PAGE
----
Leader's daughter: Fear behind Polish martial law

Associated Press
FILE -In this Nov.18, 2008 file photo, Monika Jaruzelska, right, and her father, Poland's last communist leader Gen. Wojciech Jaruzelski, left, attend the funeral of former prime minister Mieczyslaw Rakowski, in Warsaw, Poland. In her recent book Jaruzelska says her father's innate pessimism and fear dictated his decision to impose martial law against the Solidarity freedom movement in 1981. (AP Photo/Alik Keplicz)
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FILE -In this Nov.18, 2008 file photo, Monika Jaruzelska, right, and her father, Poland's last communist …

WARSAW, Poland (AP) — The daughter of Poland's last communist leader, Gen. Wojciech Jaruzelski, says her father's innate pessimism and fear dictated his decision to impose martial law against the Solidarity freedom movement in 1981.

Jaruzelski, 89, has said he chose a "lesser evil" in imposing martial law on Dec. 13, 1981, in the hey-day of Solidarity, which opposed communist rule. He maintains he prevented a Soviet military intervention and a bloodbath, saying that Moscow was ready to use force to preserve its control of Poland.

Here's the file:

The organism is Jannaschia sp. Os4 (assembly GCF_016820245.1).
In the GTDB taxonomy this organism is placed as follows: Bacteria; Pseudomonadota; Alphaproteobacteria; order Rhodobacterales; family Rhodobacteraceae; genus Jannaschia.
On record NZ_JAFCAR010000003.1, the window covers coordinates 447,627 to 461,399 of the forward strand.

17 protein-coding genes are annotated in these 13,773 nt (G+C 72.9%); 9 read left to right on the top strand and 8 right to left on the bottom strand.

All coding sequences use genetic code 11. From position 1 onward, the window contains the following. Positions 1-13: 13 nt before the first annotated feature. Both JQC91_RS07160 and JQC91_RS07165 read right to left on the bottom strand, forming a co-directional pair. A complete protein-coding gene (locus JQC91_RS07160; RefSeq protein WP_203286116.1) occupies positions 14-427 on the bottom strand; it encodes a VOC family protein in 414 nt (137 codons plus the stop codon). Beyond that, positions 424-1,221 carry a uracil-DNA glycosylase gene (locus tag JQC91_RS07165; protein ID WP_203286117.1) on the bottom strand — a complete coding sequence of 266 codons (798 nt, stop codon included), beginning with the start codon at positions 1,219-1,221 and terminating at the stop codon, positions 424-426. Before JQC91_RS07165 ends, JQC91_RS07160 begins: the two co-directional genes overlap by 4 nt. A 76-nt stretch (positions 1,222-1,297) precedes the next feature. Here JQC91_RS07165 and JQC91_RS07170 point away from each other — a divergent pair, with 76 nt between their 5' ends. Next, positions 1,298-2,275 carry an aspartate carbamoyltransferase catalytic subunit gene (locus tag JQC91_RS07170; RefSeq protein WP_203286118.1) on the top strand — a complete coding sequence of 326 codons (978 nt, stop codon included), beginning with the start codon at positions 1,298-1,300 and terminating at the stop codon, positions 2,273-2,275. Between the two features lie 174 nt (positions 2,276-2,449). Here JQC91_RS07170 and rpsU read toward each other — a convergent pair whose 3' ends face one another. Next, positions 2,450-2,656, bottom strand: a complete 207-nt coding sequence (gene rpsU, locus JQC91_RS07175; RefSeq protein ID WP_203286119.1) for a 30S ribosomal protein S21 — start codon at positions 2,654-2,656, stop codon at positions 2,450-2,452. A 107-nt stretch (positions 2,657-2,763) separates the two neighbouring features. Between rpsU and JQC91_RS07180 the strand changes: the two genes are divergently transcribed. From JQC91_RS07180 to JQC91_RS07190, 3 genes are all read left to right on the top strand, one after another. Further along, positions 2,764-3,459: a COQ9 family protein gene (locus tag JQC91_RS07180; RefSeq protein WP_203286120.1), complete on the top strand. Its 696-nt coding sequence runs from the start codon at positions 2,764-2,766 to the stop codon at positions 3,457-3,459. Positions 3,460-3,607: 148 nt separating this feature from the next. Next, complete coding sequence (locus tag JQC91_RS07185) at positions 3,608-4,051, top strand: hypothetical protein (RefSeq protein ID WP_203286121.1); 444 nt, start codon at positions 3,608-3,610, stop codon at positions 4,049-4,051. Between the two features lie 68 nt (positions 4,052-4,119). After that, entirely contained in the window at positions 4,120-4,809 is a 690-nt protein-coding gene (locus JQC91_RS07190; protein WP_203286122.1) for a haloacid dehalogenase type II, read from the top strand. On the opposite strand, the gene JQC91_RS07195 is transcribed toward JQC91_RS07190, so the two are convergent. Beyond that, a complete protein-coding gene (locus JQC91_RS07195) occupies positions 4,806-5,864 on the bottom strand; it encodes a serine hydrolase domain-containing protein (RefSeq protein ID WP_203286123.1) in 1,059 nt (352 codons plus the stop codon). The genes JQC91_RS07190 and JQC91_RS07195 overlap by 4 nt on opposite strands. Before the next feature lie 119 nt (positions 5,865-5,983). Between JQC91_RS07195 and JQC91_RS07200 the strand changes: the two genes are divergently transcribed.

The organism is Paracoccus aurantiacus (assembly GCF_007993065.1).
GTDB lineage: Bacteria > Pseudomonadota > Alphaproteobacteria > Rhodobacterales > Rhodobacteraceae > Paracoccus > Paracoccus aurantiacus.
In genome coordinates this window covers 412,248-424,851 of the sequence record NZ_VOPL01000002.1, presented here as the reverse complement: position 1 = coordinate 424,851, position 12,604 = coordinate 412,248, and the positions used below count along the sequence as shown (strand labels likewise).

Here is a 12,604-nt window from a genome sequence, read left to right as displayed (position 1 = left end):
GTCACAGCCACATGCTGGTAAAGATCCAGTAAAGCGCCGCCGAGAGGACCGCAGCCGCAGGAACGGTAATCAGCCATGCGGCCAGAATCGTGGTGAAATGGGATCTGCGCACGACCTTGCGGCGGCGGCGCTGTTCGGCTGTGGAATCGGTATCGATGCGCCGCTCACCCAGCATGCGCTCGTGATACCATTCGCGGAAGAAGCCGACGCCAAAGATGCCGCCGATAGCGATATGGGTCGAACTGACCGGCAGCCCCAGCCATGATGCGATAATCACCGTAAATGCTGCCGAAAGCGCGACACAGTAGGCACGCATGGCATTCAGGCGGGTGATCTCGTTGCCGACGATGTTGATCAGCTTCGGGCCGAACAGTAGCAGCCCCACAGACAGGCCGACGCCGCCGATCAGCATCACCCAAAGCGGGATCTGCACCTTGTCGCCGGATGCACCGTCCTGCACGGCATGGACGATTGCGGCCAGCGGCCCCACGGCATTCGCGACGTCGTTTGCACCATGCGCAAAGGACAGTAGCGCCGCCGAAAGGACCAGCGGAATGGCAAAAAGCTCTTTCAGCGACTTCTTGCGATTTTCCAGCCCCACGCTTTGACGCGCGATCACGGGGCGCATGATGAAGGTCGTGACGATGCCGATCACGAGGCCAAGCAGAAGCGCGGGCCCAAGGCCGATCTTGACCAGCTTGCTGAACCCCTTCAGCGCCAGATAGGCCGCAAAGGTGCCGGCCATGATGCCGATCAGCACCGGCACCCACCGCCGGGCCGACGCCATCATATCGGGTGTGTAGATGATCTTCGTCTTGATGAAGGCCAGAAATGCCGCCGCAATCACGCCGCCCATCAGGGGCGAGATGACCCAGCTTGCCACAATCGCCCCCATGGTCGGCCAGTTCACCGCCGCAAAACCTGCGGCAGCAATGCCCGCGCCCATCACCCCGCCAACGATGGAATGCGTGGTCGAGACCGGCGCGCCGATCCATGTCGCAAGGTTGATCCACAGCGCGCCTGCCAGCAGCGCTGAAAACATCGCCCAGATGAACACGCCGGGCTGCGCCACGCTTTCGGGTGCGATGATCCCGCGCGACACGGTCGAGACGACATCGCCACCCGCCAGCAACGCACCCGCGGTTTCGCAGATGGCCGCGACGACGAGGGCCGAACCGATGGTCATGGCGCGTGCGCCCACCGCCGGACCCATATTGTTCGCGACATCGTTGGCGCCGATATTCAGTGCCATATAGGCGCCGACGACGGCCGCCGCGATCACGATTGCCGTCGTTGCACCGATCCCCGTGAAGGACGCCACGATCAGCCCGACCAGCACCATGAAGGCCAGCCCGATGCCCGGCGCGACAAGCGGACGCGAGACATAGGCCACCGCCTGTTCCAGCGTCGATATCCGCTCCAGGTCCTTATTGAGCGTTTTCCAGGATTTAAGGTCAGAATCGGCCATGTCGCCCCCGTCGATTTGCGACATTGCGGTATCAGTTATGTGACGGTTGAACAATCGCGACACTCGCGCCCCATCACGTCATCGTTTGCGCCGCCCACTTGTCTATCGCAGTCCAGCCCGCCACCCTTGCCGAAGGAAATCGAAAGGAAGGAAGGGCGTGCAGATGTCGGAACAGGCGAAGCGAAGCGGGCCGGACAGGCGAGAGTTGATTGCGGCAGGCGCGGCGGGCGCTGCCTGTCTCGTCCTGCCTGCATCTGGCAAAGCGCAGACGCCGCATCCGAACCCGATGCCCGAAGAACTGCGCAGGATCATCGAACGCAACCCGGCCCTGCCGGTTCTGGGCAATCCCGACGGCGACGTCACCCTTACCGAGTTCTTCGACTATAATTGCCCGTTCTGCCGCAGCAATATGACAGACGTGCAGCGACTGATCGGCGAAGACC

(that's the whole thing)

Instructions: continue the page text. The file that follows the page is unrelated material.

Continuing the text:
Thousands of dissidents were arrested and some 100 people were killed during the 18 months of the clampdown. Poor health prevents Jaruzelski from standing trial on charges he violated the law by imposing military rule and was the leader of an armed criminal group, as his military Cabinet of the time is described in the indictment.

In her new book about her family "Comrade Miss," Monika Jaruzelska writes that her father's "pessimism and a sense of fear determined many decisions ... including that most important one."

She declined comment on the book Tuesday.

A student of Polish literature at Warsaw University, she learned of the clampdown at the same time as other Poles from her father's statement in the media. Three days later, he called her from his office to break the news of the death of nine miners shot by the riot police while protesting the martial law.

In 1985-86, Monika Jaruzelska accompanied her father on state visits to Moscow-backed leaders in Cuba, North Korea and Libya.

She calls Libya's then-leader Moammar Gadhafi a "soap opera character." He had a Polish masseuse, by the first name Bozenka, who was the only one sporting an above-the-knee skirt in his entourage.

North Korea's first leader, Kim Il Sung, was "simply a modest, nice man, rather short (...) It would be hard to conclude from his looks that he was a terrible despot."

In 1989, when Solidarity prevailed, Wojciech Jaruzelski was chosen by a partly democratic parliament to be Poland's first president after communism.

He was replaced by Solidarity leader Lech Walesa after democratic elections in 1990.

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